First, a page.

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Is eating processed carbs and processed meat worse for your health than smoking cigarettes?

Processed meat

(NaturalNews) High-fat, high-protein, low-carb diets are currently in vogue with millions of Americans who are making the switch from "cheap" calories in an attempt to shed the pounds and increase their quality of life. Is it all just another trendy weight-loss fad, or is there merit in avoiding carbs from the perspective of also avoiding chronic diseases down the road?

Science continues to show that diets low in carbs and sugar, as well as in red meat, may be beneficial in protecting against chronic disease – so much so, that even cigarette smoking pales in comparison to the potential health risks, believe it or not. A recent study published in the journal Cancer Epidemiology, Biomarkers & Prevention executes this point perfectly.

Researchers from the University of Texas M.D. Anderson Cancer Center found that high-glycemic carbs may play a role in carcinogenesis, meaning that they can lead to the formation of cancer cells. Lung cancer risk in particular is exacerbated in individuals who consume a heavy glycemic load, which includes things like refined flours and processed sugars.

Based on an assessment of nearly 2,000 people living in the Houston area who had recently been diagnosed with lung cancer, the researchers found that those whose diets contained the highest amounts of high-glycemic foods were 49 percent more likely than others to be diagnosed with the condition. The risk was even more pronounced in patients who described themselves as "never smokers."

"The link between foods with high glycemic index and lung cancer was especially strong among people who said they had never smoked, or had smoked fewer than 100 cigarettes in their life," reports CNN. "Consumption of these foods was associated with 2.25 times greater likelihood of having lung cancer among 'never smokers,' but it only increased the risk by 31% among smokers."

Red meat – and more importantly red meat preservatives – increases cancer risk

Cancer risk is also intricately linked to processed meat consumption, according to some earlier studies. More specifically, red meat that's been processed using chemicals like sodium nitrite are a recipe for cancer, warns the World Health Organization (WHO).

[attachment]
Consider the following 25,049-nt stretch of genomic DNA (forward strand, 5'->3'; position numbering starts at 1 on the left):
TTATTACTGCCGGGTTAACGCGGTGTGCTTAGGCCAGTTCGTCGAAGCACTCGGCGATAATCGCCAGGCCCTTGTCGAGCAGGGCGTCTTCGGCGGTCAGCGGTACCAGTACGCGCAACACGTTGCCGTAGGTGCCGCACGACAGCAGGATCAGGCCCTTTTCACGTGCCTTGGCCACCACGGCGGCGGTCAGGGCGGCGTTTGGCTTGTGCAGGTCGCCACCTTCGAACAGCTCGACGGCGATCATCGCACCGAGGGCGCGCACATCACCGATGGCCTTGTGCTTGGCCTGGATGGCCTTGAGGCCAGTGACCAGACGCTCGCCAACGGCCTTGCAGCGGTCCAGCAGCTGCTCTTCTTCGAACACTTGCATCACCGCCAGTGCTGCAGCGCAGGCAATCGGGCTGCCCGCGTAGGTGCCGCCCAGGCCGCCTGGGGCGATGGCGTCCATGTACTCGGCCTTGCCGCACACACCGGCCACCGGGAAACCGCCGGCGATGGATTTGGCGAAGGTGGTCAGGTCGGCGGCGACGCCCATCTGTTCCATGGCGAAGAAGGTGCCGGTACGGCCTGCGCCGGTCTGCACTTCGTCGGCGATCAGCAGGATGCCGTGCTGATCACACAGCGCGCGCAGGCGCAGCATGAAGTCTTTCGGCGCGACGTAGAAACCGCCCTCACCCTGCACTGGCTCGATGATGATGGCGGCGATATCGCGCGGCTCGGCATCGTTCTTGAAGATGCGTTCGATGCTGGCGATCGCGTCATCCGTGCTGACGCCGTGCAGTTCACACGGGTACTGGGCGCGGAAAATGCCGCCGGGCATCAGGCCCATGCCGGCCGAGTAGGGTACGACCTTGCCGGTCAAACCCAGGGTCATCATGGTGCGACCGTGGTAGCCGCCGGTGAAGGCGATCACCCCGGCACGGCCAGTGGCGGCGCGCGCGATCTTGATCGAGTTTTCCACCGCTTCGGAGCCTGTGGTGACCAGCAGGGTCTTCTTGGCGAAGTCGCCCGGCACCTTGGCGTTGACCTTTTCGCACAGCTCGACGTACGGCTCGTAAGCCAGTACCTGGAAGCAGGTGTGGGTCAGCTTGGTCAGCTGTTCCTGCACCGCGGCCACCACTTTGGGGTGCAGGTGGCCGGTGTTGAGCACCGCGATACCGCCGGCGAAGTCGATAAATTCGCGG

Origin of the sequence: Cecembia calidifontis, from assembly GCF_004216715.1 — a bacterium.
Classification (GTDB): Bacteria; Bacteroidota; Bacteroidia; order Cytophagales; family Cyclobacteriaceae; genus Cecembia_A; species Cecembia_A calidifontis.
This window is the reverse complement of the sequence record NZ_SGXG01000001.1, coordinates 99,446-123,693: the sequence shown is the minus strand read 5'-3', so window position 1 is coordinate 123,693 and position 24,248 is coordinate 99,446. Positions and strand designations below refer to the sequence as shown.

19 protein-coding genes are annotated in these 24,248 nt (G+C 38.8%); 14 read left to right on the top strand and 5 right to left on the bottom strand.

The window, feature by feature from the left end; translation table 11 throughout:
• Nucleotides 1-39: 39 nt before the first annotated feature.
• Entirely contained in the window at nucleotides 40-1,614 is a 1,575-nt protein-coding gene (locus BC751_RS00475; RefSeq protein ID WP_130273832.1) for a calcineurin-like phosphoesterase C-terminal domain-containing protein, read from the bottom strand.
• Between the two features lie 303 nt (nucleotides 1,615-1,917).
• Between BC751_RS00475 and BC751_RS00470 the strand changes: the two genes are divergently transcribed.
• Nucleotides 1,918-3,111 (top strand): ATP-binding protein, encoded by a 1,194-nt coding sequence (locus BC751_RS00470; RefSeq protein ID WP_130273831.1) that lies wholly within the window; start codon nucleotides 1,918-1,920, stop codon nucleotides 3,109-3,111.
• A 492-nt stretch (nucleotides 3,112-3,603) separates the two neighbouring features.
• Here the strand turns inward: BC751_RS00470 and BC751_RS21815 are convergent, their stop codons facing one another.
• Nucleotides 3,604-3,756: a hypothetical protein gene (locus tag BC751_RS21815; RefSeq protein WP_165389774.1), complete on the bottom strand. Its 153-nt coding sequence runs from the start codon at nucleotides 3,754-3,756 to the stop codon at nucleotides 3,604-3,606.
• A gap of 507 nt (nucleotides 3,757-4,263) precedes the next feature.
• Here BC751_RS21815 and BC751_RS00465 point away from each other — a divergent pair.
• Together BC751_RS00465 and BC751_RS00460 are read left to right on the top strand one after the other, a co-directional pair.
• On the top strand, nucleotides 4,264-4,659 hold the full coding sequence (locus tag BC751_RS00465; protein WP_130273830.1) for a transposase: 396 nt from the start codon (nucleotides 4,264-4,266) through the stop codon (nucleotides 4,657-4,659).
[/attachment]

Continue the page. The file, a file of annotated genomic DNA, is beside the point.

A WHO advisory committee met in 2014 to assess the health risks associated with red meat, and came to the conclusion that processed meats are linked to "small increases" in cancer risk. Though small, these risks are important public health considerations, and the international body has recommended that health agencies around the world take note.

WHO also warns that cooking meat at high temperatures contributes to carcinogenic risk, due to the formation of cancer-causing compounds like polycyclic aromatic hydrocarbons (PAHs) and heterocyclic aromatic amines (HAAs), which are generated when meats are cooked on a barbecue or grill. Acrylamides are also high-risk compounds that form when foods are cooked at high temperatures through frying, roasting or baking.

Processed meat is particularly problematic when it comes to colorectal cancer risk. Some of the most recent estimates released by the Global Burden of Disease Project, an independent academic research organization, suggest that upwards of 34,000 people die every year from cancers caused by diets high in processed meat – hence the importance of efforts to curb consumption.

What about red meat in general? WHO says that a cancer risk has yet to be concretely established, but also notes that correlative evidence may eventually translate into causal evidence indicting red meat as possibly increasing cancer risk.

"Eating red meat has not yet been established as a cause of cancer," says WHO. "However, if the reported associations were proven to be causal, the Global Burden of Disease Project has estimated that diets high in red meat could be responsible for 50 000 cancer deaths per year worldwide."

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